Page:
Football teams are not often likened to corks, but that is the word that Barcelona manager Luis Enrique used to describe his side earlier this month when he praised their ability to always stay afloat. The problem for the Catalans’ former midfielder, though, is that merely treading water is never seen as good enough at a club as rich and successful as Barcelona.

Enrique deserves great credit for his team’s success last season, the 45-year-old overseeing an historic treble-winning campaign. The individual genius of Lionel Messi, Luis Suarez and Neymar clearly made the difference, but Enrique played a key role in setting up the team to get the best out of his front three both domestically and on the European stage.

So far this term, however, Barcelona have struggled to replicate some of the displays they produced in the second half of 2014/15. The 2-1 defeat to Sevilla just before the international break was their second in seven La Liga encounters; despite losing, Barcelona did create a number of good chances and generally played well, something that could not be said after their deserved 4-1 thrashing at the hands of Celta Vigo 10 days previously. In the Champions League, meanwhile, performances against Roma and Bayer Leverkusen were rather underwhelming, even if Barca sit top of their group with four points from two matches.

The biggest concern for Enrique at present must be Barcelona’s surprising lack of squad depth. It is impossible to ever adequately replace Messi – not just the best player in the world but arguably the greatest of all-time – but the Argentine’s recent injury has substantially harmed the Blaugrana: while Neymar stepped up to plate and assumed the mantle as the leader of the attack against Sevilla, Barcelona desperately missed Messi’s magnificent ability to both control a game and decide it with moments of brilliance.

While that is understandable, it is worrying that further injuries to Rafinha, Dani Alves and Andres Iniesta forced Enrique to alter the configuration of his side. Sergio Busquets, usually the deepest of Barcelona’s midfield three, was pushed forward into Iniesta’s position alongside Ivan Rakitic for the clash with Sevilla, with Javier Mascherano deployed as the anchor in the engine room, something that simply did not work.

Mascherano is excellent at breaking up the play, making important tackles and interceptions and protecting the back four behind him. His vision and passing range is just not as accomplished as Busquets, though; with Barcelona naturally dominating possession – 63 percent against a side who finished fifth in La Liga and won the Europa League last year – Mascherano struggled to start his team’s attacking moves, play penetrative forward passes and set the tempo of a match in the manner that the Spain international seems to do with such effortless ease.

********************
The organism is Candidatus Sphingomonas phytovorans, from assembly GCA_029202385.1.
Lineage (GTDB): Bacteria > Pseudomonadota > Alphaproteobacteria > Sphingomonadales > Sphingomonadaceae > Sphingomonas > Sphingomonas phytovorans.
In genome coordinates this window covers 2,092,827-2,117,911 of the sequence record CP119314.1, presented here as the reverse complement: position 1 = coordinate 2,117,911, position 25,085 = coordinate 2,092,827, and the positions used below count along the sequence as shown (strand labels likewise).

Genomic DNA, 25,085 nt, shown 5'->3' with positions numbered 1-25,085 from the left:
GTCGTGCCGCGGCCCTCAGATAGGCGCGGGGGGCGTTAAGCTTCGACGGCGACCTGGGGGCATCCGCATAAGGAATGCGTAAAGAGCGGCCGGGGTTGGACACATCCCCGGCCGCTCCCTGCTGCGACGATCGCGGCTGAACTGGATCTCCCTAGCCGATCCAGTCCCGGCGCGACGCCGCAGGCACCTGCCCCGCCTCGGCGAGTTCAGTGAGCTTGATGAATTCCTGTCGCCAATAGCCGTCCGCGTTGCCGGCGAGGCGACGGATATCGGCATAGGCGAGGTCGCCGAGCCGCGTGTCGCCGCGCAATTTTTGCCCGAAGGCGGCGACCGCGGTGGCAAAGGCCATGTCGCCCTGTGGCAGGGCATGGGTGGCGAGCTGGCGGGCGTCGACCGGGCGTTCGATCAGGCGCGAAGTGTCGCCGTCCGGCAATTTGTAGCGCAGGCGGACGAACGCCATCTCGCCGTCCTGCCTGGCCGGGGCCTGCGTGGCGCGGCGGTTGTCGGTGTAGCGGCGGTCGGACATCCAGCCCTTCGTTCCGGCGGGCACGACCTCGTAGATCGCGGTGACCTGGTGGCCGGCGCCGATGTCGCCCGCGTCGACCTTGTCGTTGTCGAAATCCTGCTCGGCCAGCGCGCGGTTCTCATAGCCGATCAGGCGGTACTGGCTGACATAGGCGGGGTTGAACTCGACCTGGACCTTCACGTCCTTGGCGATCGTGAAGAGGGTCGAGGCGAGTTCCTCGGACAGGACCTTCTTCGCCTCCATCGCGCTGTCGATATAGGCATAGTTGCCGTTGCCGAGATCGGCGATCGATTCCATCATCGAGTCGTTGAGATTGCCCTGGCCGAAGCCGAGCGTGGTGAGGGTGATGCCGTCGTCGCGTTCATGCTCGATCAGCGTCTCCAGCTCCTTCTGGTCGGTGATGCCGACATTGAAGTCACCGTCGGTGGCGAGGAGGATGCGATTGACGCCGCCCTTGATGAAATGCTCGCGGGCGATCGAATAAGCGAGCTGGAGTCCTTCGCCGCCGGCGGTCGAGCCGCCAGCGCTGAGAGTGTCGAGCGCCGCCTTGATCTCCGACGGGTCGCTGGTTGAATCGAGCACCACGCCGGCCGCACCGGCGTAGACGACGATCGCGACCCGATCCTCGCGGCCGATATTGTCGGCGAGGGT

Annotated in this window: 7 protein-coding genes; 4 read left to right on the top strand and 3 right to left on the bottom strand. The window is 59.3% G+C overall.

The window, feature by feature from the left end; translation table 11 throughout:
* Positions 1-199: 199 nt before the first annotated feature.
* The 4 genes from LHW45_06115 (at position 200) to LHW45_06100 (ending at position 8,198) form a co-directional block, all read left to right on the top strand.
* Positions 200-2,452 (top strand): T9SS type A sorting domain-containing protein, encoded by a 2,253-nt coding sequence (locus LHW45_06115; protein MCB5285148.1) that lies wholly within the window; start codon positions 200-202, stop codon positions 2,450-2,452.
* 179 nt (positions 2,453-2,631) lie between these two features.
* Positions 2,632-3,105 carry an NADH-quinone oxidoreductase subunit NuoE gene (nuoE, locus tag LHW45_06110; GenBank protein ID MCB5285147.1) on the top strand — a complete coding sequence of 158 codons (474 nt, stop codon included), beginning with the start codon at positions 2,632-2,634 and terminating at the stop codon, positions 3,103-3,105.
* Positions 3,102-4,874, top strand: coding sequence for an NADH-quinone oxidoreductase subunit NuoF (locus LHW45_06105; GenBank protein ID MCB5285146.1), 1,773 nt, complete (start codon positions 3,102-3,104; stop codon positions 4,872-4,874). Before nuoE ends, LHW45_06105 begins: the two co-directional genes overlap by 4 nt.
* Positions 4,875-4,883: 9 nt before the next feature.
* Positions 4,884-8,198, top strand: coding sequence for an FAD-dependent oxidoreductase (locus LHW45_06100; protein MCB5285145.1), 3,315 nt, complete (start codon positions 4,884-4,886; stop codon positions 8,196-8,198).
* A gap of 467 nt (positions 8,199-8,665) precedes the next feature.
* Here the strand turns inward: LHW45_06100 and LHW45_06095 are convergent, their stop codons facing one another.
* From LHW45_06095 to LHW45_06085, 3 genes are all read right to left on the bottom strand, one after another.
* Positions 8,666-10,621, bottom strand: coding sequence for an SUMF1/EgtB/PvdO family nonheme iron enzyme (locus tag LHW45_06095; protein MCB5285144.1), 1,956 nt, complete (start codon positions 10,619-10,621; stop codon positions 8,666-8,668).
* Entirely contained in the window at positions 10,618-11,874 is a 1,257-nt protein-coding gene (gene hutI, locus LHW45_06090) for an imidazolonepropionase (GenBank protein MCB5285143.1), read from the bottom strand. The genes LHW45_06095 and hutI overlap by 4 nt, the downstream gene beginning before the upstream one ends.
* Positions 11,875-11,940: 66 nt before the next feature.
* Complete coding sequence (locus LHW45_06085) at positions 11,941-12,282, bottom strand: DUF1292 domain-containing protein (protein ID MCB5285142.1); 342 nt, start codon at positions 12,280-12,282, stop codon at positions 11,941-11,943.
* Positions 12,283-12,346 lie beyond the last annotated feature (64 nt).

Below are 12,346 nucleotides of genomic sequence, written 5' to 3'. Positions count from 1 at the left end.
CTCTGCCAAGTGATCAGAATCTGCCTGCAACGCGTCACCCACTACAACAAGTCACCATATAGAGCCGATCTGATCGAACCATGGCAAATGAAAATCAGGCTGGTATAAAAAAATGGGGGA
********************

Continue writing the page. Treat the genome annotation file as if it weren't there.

The main reason for the lack of squad depth is the transfer ban Barcelona were handed as punishment for breaking Fifa rules regarding the transfer of players under the age of 18. Arda Turan and Aleix Vidal were signed in the summer but will be unable to make their competitive debuts for their new club until January – though the Catalans are hoping to bring that date forward – while the departures of Xavi and Pedro further decreased the options available to Enrique.

This was telling against Sevilla, when the hosts at the Sanchez Pizjuan had a bench that included Jose Antonio Reyes, Ciro Immobile, Fernando Llorente and Yevhen Konoplyanka and Barcelona’s list of substitutes read: Dani Alves, Marc-Andre ter Stegen, Marc Bartra, Douglas, Juan Camara, Gerard Gambau and Sandro, a septet made up of a right-back returning from injury, a goalkeeper, a centre-half, a 25-year-old full-back who has played five times for the club and three youngsters aged 21 or under with 284 La Liga minutes between them.

Barcelona lead their Champions League group and are just one point off the top of La Liga having already undertaken tough trips to Celta, Sevilla and Atletico Madrid. Messi’s absence is a blow but, in Neymar, Suarez and Iniesta – who is set to return in the next couple of weeks – they still possess plenty of players who can change games and make the difference in even the most difficult of circumstances.

The cork is still afloat and will almost certainly not sink, but Barcelona’s unusual lack of squad depth could cause them a few more difficulties over the coming months and prevent them from repeating last season’s fantastic treble.

About the Author – Greg Lea

Freelance football writer. Work published by FourFourTwo, The Guardian, World Soccer, Goal, The National, Squawka, Eurosport, The Blizzard + others.

Twitter @GregLeaFootball


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